If you know absolutely nothing about film noir, Detour and Scarlet Street are prime examples of what noir is all about. Both films were released in 1945, both are in the public domain (which means you can find them on-the-cheap), and both films are devastating in their treatment of the human condition.
Yet in some respects, the two films are miles apart. Detour was an extremely low-budget affair, costing by some estimates as little as $20,000 (David J. Hogan in his book Film Noir FAQ cites $80,000 as a more reasonable guess) and directed by one of the all-time masters of the low-budget B picture, Edgar G. Ulmer. Scarlet Street, on the other hand, was directed by one of the true masters, Fritz Lang, and cost over $1,000,000 to make. Lang’s film starred Edward G. Robinson, Joan Bennett, and Dan Duryea, all of whom were bankable stars. Detour starred Tom Neal, who people remember as much for his off-screen behavior (Neal was convicted of involuntary manslaughter in 1961 and served six years in prison) as for his acting, and Ann Savage, who delivers one of the finest, nastiest roles in the entire noir canon. Let’s take a closer look at Detour today and Scarlet Street next time.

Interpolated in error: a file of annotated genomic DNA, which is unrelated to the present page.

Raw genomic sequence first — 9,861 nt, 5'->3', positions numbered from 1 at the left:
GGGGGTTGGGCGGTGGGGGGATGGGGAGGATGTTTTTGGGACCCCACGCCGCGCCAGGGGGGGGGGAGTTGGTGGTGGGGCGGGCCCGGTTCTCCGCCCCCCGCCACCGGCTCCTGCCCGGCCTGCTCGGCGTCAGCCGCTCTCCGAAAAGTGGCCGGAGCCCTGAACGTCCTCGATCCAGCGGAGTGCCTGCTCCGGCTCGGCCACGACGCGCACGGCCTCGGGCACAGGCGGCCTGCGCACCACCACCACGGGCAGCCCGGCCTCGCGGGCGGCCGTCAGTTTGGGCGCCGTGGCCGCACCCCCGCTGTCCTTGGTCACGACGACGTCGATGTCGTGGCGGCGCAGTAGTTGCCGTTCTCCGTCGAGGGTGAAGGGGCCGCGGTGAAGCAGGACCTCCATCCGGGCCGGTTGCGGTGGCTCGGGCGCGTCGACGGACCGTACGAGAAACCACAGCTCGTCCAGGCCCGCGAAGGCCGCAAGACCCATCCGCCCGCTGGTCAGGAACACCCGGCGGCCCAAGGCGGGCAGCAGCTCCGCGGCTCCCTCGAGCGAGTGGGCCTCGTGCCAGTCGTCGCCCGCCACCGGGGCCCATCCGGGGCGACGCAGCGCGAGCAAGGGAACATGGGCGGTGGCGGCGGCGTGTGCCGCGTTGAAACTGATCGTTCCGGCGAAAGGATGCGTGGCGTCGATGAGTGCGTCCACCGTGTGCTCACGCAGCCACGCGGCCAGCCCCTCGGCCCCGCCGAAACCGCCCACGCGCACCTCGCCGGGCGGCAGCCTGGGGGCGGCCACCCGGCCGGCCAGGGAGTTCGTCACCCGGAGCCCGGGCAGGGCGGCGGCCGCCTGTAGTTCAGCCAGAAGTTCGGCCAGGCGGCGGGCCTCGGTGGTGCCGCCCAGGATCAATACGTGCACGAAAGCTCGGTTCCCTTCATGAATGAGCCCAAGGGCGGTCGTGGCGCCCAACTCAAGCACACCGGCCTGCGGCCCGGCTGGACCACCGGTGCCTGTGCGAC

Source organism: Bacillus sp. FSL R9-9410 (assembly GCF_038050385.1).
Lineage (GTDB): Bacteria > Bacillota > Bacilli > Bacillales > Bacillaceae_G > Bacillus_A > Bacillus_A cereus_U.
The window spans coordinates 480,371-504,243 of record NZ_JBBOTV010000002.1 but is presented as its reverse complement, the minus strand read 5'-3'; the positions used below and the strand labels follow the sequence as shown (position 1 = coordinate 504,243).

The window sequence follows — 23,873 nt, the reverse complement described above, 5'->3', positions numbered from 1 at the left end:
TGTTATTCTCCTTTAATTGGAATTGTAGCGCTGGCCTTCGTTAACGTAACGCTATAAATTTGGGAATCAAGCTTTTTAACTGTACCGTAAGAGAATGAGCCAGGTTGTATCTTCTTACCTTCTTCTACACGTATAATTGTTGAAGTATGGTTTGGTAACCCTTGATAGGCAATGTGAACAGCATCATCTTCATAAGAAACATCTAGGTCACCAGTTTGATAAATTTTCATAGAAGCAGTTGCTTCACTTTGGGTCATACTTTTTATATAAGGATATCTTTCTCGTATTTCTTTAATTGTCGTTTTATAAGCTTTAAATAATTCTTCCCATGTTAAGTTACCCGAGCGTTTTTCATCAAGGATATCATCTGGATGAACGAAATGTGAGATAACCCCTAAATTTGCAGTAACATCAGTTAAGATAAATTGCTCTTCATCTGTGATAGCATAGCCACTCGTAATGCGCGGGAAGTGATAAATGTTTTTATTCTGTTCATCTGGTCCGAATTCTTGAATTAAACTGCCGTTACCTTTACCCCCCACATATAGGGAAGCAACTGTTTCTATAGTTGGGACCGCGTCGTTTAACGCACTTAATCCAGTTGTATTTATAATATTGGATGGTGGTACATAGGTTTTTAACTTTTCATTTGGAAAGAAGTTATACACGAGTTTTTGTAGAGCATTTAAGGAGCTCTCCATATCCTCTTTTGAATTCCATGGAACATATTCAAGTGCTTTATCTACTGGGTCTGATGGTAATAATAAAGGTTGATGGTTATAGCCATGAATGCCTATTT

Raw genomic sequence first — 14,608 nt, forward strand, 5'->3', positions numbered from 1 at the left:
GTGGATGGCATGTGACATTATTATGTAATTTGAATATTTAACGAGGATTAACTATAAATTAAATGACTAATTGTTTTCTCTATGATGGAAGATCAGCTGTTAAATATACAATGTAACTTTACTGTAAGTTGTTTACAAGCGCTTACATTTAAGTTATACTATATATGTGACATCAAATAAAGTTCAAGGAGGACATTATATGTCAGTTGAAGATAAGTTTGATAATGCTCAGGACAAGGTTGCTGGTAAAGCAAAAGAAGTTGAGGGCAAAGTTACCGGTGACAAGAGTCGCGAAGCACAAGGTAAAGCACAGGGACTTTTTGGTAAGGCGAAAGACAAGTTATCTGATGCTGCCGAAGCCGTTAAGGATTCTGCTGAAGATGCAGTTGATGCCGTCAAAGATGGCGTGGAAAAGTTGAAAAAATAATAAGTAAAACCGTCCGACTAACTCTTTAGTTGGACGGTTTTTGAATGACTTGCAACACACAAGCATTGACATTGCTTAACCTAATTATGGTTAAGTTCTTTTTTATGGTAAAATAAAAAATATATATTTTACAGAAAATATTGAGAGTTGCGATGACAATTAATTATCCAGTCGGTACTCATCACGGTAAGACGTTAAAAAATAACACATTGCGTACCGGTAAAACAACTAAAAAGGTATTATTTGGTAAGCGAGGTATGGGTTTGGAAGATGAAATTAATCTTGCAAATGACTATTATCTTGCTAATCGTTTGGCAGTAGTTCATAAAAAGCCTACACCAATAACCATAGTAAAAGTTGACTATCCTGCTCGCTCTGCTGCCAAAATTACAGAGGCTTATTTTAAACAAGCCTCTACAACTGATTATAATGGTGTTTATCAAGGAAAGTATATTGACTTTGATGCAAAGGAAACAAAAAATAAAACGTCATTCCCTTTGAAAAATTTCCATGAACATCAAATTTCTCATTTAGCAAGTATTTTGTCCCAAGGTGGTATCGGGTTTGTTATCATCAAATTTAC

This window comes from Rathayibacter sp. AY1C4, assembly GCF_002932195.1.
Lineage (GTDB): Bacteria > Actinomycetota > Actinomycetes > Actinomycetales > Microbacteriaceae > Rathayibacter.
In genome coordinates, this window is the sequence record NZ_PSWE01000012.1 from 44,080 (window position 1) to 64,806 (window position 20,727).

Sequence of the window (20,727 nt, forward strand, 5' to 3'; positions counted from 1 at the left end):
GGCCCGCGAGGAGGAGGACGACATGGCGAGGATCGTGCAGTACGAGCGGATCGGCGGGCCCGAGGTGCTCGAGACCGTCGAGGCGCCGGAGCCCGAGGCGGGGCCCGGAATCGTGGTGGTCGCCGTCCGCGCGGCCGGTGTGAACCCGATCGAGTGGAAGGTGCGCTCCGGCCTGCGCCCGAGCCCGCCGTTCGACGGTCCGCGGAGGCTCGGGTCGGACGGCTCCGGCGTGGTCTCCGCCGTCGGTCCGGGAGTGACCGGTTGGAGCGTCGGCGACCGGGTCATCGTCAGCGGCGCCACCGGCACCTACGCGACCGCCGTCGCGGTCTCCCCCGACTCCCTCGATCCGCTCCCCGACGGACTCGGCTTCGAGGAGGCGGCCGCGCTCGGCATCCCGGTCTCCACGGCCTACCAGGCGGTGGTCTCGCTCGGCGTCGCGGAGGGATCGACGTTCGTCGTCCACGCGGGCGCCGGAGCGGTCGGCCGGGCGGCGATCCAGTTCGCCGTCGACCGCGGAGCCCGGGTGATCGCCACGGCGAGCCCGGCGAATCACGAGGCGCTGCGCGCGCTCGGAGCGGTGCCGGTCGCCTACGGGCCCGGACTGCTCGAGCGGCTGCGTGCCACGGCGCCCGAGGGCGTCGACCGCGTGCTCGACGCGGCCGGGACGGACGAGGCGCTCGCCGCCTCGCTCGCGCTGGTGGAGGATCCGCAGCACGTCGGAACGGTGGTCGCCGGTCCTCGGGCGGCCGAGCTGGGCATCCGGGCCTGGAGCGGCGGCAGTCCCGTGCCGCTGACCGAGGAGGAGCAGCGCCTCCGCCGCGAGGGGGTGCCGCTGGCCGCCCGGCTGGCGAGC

Directed by Edgar G. Ulmer
Produced by Leon Fromkess, Martin Mooney
Written by Martin Goldsmith
Cinematography by Benjamin H. Kline
Editing by George McGuire
Producers Releasing Corporation
Mill Creek Crime Wave box set DVD (1:07) (2x)
Shot in just six days*, Detour was produced at Producers Releasing Corporation (PRC), the most poverty-stricken of the Poverty Row studios, although it’s not noticeably that obvious when compared to other Poverty Row pictures of the era.